The Art of Questioning Witnesses in a Criminal Trial: A Workshop in the Adversarial Process 
The Art of Questioning Witnesses in a Criminal Trial: A Workshop in the Adversarial Process 

In light of the recently implemented reforms in Uzbekistan, Regional Dialogue organized a three-day mock trial event aimed at enhancing the skills of prosecutors and defense advocates in various aspects of witness examination. The participants engaged in activities such as direct examination, cross-examination, and the admission of tangible evidence, with a unique approach of reversing their roles to facilitate a comprehensive learning experience. Petra Gorjup, the Head of Regional Dialogue's branch office, emphasized the significance of this event in her opening statement, stating, "Uzbekistan is actively working towards adopting changes that will render its legal system more adversarial. We are optimistic that this program will equip the participants with effective skills for questioning witnesses during a trial."


Over the three days about 30 participants representing all regions of Uzbekistan and three US experts, Larry D. Murrell, Jr, a Florida Board Certified Criminal Trial Lawyer, Robert Kent Cassibry, a career U.S. prosecutor and former Supervisory Assistant Director-Criminal Programs at the U.S Department of Justice National Advocacy Center, and Gregory Weddle, a former U.S. prosecutor and current Regional Dialogue’s Legal Specialist, engaged in a comprehensive workshop program. The workshop included a presentation and discussion on the role of questioning the witnesses at a trial in an adversarial system of criminal justice, and a mock trial scenario based on the recently concluded high-profile criminal case of the State of South Carolina v. Alex Murdaugh. The mock trial fully engaged all attendees, assigning the role of a witness, direct examiner, or cross-examiner to each participant. The mock trial exercise provided an invaluable opportunity for participants to assume opposing roles, resulting in a deeper understanding of the challenges and considerations faced by their counterparts and enriching their overall comprehension of courtroom dynamics. After the mock trial, the international experts gave individual feedback to each participant, commenting on their strengths and giving valuable suggestions on what needs to be improved. By the end of the three-day workshop and mock trial, the participants, in addition to improving their theoretical and practical skills on direct examination, cross-examination, objections, and presenting the evidence, had a great opportunity to improve their public speaking, critical thinking, the art of forming a persuasive and cohesive arguments, and navigating the trial with skillfully crafted questions as presenting a story. “You are telling a story. The key is how you tell the story,” said Gregory Weddle.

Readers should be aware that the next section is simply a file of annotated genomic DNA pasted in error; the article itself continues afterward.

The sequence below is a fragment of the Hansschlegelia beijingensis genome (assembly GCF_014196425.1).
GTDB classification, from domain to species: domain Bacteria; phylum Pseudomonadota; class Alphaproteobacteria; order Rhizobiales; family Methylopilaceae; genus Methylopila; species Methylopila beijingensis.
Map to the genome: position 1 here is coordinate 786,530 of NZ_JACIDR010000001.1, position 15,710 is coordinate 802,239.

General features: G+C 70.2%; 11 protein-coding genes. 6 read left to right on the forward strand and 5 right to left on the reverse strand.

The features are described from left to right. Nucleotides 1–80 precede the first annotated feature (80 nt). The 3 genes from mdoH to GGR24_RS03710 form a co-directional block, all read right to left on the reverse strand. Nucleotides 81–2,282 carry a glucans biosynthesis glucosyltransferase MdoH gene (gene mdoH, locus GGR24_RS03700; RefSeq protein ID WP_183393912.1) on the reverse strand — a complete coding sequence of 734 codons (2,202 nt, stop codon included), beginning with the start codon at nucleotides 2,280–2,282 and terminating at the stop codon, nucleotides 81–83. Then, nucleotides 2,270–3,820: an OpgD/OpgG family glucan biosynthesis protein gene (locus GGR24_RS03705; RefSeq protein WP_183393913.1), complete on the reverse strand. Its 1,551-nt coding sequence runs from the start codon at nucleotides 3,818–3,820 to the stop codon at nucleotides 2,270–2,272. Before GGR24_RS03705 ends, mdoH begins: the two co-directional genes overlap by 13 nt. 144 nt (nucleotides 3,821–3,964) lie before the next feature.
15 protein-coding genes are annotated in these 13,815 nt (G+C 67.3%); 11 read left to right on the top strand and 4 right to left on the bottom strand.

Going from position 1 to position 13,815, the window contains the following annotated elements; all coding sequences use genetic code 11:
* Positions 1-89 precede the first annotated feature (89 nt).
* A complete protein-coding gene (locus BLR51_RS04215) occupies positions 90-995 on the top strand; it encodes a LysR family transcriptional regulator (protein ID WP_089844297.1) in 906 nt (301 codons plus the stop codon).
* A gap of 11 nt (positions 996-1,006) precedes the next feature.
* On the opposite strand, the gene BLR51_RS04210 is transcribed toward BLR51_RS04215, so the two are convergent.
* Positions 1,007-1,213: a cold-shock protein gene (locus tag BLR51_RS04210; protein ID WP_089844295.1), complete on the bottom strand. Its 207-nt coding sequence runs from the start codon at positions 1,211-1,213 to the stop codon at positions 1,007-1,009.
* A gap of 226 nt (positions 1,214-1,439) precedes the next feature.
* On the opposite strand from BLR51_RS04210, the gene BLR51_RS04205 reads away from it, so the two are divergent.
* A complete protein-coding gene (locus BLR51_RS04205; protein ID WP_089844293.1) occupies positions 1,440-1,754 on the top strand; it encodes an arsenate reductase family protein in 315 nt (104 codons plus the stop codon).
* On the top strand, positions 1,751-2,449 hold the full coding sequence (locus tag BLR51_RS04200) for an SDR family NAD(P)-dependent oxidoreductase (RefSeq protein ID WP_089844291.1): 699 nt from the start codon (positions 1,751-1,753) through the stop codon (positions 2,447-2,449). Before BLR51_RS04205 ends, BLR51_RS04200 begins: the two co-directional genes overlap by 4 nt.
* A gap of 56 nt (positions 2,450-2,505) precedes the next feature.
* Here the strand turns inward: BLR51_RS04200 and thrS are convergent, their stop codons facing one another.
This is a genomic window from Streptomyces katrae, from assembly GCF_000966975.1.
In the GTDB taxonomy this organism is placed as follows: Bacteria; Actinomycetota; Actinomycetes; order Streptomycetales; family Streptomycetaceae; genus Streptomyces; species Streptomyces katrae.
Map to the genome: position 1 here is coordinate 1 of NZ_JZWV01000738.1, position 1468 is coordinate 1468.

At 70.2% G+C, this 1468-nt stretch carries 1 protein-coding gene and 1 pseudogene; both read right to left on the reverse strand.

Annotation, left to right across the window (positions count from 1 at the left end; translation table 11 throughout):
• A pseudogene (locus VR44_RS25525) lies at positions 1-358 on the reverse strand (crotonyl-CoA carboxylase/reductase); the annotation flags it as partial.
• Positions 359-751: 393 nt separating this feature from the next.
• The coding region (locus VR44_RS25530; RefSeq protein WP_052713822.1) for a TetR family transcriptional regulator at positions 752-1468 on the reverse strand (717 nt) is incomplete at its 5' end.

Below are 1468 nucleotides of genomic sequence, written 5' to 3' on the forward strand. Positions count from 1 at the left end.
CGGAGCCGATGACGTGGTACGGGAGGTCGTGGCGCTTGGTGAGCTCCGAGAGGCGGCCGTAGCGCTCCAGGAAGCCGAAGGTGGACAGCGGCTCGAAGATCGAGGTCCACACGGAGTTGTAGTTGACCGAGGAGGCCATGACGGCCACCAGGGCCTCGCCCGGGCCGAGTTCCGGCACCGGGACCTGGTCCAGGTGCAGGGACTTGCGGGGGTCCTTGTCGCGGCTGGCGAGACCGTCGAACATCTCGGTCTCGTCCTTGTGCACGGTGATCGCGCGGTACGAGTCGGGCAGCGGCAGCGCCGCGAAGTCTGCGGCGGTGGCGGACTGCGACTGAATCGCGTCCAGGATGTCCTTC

This event was organized by Regional Dialogue, with grant support from the U.S. State Department INL Bureau, and in cooperation with the General Prosecutor’s Office of the Republic of Uzbekistan and the Chamber of Advocates of the Republic of Uzbekistan.

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